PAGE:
In 2007 they completed the full transformation into today’s Tender Loving Empire by quitting their side jobs, opening their tiny retail space in NW Portland, and forging full speed ahead.

The retail space was Brianne’s brainchild. As she explains, “My background was making purses and doing craft shows – always into the handmade thing while Jared was doing music. So when I got frustrated just doing the books, I thought, let’s combine our dreams and do everything we love for a living – lets open a store also called Tender Loving Empire, that sells all the stuff I’m into, and all the music from the label.”

It may seem like a strange brew, mixing a record label with a retail store selling handmade art and crafts, as Brianne acknowledges. “Sometimes our record label audience is very different from our handmade gift shop audience business, and it’s been hard to marry the two, and explain our brand. But the root of it, what we get back to, is that it’s all people making art that we wanted to provide a platform and some structure for – it all makes sense together.”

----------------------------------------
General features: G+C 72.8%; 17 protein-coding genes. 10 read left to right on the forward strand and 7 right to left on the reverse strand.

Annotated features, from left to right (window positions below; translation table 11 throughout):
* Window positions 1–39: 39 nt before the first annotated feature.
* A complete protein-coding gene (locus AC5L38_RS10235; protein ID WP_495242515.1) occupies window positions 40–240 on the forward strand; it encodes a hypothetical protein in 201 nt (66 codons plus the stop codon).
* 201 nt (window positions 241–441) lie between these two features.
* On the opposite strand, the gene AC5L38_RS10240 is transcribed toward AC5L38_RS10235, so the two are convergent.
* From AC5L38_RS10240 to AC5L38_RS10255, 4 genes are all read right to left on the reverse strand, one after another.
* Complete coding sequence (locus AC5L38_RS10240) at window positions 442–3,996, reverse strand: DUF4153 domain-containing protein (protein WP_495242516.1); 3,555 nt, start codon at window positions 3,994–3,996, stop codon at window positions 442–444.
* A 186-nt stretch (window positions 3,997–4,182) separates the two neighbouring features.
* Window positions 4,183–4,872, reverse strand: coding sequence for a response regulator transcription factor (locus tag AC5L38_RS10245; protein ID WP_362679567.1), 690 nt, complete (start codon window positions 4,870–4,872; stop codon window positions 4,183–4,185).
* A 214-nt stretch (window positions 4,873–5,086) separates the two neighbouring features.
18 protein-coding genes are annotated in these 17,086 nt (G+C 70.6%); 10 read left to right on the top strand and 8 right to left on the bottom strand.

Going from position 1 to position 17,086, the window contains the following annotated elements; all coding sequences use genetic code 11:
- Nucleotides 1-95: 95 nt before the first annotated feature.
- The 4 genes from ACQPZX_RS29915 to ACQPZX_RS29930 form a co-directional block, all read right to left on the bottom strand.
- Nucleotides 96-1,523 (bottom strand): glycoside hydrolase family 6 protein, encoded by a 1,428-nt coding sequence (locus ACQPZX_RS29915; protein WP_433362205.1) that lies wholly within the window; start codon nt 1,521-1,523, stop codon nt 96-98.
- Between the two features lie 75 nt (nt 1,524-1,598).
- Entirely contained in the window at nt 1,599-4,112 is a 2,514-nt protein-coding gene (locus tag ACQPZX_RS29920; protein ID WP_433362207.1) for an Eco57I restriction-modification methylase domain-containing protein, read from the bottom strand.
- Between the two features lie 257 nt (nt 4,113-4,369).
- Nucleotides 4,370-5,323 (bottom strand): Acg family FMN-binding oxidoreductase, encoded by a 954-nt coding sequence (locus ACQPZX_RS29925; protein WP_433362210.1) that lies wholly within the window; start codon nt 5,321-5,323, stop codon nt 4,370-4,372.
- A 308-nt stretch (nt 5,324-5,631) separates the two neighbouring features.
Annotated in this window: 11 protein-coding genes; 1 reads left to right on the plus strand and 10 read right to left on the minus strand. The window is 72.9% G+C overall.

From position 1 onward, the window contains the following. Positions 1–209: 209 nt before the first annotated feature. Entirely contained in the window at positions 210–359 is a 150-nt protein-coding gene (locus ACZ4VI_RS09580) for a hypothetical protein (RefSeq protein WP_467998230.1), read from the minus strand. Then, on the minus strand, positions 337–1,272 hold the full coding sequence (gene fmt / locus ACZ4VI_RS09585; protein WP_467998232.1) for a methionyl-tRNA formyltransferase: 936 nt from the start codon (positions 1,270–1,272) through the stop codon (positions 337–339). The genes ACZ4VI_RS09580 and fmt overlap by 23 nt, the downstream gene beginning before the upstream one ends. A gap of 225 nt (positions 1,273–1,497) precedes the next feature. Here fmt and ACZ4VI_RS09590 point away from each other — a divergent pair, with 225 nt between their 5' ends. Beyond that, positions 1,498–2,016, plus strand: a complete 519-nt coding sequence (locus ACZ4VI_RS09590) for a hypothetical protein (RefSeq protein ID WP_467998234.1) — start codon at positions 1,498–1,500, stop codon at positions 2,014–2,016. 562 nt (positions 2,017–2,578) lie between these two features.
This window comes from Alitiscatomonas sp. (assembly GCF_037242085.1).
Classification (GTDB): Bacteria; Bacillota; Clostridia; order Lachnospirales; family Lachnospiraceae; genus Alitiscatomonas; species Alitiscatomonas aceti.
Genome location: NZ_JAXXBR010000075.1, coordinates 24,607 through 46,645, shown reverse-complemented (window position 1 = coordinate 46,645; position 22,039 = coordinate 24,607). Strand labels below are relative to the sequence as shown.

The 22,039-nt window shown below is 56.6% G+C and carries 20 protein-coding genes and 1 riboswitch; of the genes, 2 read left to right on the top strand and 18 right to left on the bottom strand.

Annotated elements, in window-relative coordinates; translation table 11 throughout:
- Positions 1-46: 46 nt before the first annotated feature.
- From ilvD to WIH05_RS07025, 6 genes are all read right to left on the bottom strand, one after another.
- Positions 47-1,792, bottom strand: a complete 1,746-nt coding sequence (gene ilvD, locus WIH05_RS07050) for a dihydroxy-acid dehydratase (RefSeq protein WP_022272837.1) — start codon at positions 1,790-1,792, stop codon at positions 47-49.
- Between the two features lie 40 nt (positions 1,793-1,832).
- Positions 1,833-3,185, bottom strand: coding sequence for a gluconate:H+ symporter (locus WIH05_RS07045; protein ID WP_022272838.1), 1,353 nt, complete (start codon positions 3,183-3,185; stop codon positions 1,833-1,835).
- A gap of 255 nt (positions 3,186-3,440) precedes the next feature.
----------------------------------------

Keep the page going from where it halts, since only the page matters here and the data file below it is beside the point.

Adds Jared, “People walk in, and they’re not confused when they walk in, so it’s more just explaining there’s multiple facets to it – everybody gets it very quickly in the context of a store. I think we’re explaining it better than we ever have, it’s just that it’s artists of all types, together – and that’s all we ever wanted.”

The little ActivSpace location in NW wasn’t ideal, but it was a great training ground. Jaried notes, “We wouldn’t be where we are today if it wasn’t for them –we were month-to-month, we got our feet wet, we were practicing – we never had any experience in retail when we started.”